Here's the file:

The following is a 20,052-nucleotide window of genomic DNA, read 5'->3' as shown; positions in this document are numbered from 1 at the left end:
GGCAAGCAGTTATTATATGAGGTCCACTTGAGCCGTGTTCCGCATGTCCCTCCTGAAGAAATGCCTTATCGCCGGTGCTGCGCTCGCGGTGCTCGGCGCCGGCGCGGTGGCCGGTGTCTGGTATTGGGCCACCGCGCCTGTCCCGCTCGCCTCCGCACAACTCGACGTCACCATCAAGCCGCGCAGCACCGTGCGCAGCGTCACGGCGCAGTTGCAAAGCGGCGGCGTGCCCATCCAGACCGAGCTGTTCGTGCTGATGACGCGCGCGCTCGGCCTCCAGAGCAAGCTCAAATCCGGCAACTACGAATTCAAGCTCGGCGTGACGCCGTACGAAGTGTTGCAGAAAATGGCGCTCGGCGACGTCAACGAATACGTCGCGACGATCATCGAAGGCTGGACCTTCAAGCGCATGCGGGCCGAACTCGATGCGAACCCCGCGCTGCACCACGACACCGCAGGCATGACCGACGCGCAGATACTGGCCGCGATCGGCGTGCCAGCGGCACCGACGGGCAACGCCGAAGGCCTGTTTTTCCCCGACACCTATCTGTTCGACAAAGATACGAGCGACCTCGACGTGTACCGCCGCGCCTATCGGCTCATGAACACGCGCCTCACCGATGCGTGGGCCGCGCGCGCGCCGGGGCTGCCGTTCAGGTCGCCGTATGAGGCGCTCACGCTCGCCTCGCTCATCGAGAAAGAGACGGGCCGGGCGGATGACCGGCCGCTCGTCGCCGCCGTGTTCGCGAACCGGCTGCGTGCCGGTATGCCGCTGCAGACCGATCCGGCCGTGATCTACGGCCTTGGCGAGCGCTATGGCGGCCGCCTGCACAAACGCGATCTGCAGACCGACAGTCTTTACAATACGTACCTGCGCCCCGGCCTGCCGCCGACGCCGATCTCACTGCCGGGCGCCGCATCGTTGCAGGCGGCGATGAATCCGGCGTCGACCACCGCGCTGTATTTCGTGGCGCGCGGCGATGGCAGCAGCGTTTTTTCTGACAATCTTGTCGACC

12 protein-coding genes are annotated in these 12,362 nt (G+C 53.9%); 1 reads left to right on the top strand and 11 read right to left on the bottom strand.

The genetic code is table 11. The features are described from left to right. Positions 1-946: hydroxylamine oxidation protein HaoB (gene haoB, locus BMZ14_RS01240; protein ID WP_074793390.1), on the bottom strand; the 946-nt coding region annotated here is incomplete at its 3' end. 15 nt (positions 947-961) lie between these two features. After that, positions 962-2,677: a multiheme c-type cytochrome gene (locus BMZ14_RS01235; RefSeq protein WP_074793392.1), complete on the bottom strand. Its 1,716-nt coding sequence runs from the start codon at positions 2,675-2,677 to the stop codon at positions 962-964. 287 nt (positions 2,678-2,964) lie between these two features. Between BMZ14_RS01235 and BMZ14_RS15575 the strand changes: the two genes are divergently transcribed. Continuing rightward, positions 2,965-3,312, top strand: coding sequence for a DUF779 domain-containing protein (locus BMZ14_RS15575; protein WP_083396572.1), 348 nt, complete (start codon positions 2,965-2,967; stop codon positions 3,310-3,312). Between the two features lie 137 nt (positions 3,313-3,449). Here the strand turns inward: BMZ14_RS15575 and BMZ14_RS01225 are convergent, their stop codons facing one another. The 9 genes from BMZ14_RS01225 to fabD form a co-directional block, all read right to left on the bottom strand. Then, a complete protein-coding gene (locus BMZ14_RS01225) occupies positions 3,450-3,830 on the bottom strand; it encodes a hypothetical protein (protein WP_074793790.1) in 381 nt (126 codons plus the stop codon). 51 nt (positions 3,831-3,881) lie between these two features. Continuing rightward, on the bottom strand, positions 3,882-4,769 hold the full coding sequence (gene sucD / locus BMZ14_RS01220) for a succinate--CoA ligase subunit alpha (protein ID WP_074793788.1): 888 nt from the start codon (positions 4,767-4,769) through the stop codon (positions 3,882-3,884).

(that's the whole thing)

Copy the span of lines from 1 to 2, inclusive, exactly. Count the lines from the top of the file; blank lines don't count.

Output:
The following is a 20,052-nucleotide window of genomic DNA, read 5'->3' as shown; positions in this document are numbered from 1 at the left end:
GGCAAGCAGTTATTATATGAGGTCCACTTGAGCCGTGTTCCGCATGTCCCTCCTGAAGAAATGCCTTATCGCCGGTGCTGCGCTCGCGGTGCTCGGCGCCGGCGCGGTGGCCGGTGTCTGGTATTGGGCCACCGCGCCTGTCCCGCTCGCCTCCGCACAACTCGACGTCACCATCAAGCCGCGCAGCACCGTGCGCAGCGTCACGGCGCAGTTGCAAAGCGGCGGCGTGCCCATCCAGACCGAGCTGTTCGTGCTGATGACGCGCGCGCTCGGCCTCCAGAGCAAGCTCAAATCCGGCAACTACGAATTCAAGCTCGGCGTGACGCCGTACGAAGTGTTGCAGAAAATGGCGCTCGGCGACGTCAACGAATACGTCGCGACGATCATCGAAGGCTGGACCTTCAAGCGCATGCGGGCCGAACTCGATGCGAACCCCGCGCTGCACCACGACACCGCAGGCATGACCGACGCGCAGATACTGGCCGCGATCGGCGTGCCAGCGGCACCGACGGGCAACGCCGAAGGCCTGTTTTTCCCCGACACCTATCTGTTCGACAAAGATACGAGCGACCTCGACGTGTACCGCCGCGCCTATCGGCTCATGAACACGCGCCTCACCGATGCGTGGGCCGCGCGCGCGCCGGGGCTGCCGTTCAGGTCGCCGTATGAGGCGCTCACGCTCGCCTCGCTCATCGAGAAAGAGACGGGCCGGGCGGATGACCGGCCGCTCGTCGCCGCCGTGTTCGCGAACCGGCTGCGTGCCGGTATGCCGCTGCAGACCGATCCGGCCGTGATCTACGGCCTTGGCGAGCGCTATGGCGGCCGCCTGCACAAACGCGATCTGCAGACCGACAGTCTTTACAATACGTACCTGCGCCCCGGCCTGCCGCCGACGCCGATCTCACTGCCGGGCGCCGCATCGTTGCAGGCGGCGATGAATCCGGCGTCGACCACCGCGCTGTATTTCGTGGCGCGCGGCGATGGCAGCAGCGTTTTTTCTGACAATCTTGTCGACC